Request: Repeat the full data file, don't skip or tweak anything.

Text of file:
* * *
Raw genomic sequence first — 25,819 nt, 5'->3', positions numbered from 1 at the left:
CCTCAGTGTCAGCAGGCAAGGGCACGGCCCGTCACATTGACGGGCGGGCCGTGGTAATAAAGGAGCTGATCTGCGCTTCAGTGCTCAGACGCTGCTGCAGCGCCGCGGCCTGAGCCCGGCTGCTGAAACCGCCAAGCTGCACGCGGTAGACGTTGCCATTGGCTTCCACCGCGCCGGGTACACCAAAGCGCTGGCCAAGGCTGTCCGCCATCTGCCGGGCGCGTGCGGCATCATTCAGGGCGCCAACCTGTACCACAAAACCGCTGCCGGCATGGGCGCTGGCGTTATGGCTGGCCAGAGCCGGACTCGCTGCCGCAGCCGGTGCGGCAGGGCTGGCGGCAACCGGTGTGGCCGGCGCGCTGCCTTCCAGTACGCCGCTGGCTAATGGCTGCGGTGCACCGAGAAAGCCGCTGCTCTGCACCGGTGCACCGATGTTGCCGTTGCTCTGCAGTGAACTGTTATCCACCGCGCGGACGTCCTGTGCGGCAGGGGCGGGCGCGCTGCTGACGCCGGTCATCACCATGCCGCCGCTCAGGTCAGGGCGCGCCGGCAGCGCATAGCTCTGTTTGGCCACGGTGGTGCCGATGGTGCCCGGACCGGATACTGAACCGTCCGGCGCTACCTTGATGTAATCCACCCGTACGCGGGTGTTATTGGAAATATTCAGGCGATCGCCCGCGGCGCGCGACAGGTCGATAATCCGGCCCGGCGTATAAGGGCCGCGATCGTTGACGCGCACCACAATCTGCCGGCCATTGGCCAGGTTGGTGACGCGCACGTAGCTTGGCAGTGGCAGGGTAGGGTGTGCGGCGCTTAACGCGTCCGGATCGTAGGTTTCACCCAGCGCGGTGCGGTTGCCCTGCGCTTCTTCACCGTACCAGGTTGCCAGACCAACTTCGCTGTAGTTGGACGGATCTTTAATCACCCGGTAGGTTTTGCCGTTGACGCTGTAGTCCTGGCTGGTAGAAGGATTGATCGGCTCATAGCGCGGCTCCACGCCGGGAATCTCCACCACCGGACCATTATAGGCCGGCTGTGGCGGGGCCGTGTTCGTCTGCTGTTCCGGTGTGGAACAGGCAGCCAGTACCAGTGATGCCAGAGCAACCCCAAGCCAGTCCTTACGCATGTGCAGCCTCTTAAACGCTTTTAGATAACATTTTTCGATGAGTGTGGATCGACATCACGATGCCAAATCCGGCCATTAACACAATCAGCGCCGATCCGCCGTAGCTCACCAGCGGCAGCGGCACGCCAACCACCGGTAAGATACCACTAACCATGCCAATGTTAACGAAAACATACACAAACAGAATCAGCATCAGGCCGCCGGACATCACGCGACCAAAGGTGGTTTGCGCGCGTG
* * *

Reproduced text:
Raw genomic sequence first — 25,819 nt, 5'->3', positions numbered from 1 at the left:
CCTCAGTGTCAGCAGGCAAGGGCACGGCCCGTCACATTGACGGGCGGGCCGTGGTAATAAAGGAGCTGATCTGCGCTTCAGTGCTCAGACGCTGCTGCAGCGCCGCGGCCTGAGCCCGGCTGCTGAAACCGCCAAGCTGCACGCGGTAGACGTTGCCATTGGCTTCCACCGCGCCGGGTACACCAAAGCGCTGGCCAAGGCTGTCCGCCATCTGCCGGGCGCGTGCGGCATCATTCAGGGCGCCAACCTGTACCACAAAACCGCTGCCGGCATGGGCGCTGGCGTTATGGCTGGCCAGAGCCGGACTCGCTGCCGCAGCCGGTGCGGCAGGGCTGGCGGCAACCGGTGTGGCCGGCGCGCTGCCTTCCAGTACGCCGCTGGCTAATGGCTGCGGTGCACCGAGAAAGCCGCTGCTCTGCACCGGTGCACCGATGTTGCCGTTGCTCTGCAGTGAACTGTTATCCACCGCGCGGACGTCCTGTGCGGCAGGGGCGGGCGCGCTGCTGACGCCGGTCATCACCATGCCGCCGCTCAGGTCAGGGCGCGCCGGCAGCGCATAGCTCTGTTTGGCCACGGTGGTGCCGATGGTGCCCGGACCGGATACTGAACCGTCCGGCGCTACCTTGATGTAATCCACCCGTACGCGGGTGTTATTGGAAATATTCAGGCGATCGCCCGCGGCGCGCGACAGGTCGATAATCCGGCCCGGCGTATAAGGGCCGCGATCGTTGACGCGCACCACAATCTGCCGGCCATTGGCCAGGTTGGTGACGCGCACGTAGCTTGGCAGTGGCAGGGTAGGGTGTGCGGCGCTTAACGCGTCCGGATCGTAGGTTTCACCCAGCGCGGTGCGGTTGCCCTGCGCTTCTTCACCGTACCAGGTTGCCAGACCAACTTCGCTGTAGTTGGACGGATCTTTAATCACCCGGTAGGTTTTGCCGTTGACGCTGTAGTCCTGGCTGGTAGAAGGATTGATCGGCTCATAGCGCGGCTCCACGCCGGGAATCTCCACCACCGGACCATTATAGGCCGGCTGTGGCGGGGCCGTGTTCGTCTGCTGTTCCGGTGTGGAACAGGCAGCCAGTACCAGTGATGCCAGAGCAACCCCAAGCCAGTCCTTACGCATGTGCAGCCTCTTAAACGCTTTTAGATAACATTTTTCGATGAGTGTGGATCGACATCACGATGCCAAATCCGGCCATTAACACAATCAGCGCCGATCCGCCGTAGCTCACCAGCGGCAGCGGCACGCCAACCACCGGTAAGATACCACTAACCATGCCAATGTTAACGAAAACATACACAAACAGAATCAGCATCAGGCCGCCGGACATCACGCGACCAAAGGTGGTTTGCGCGCGTG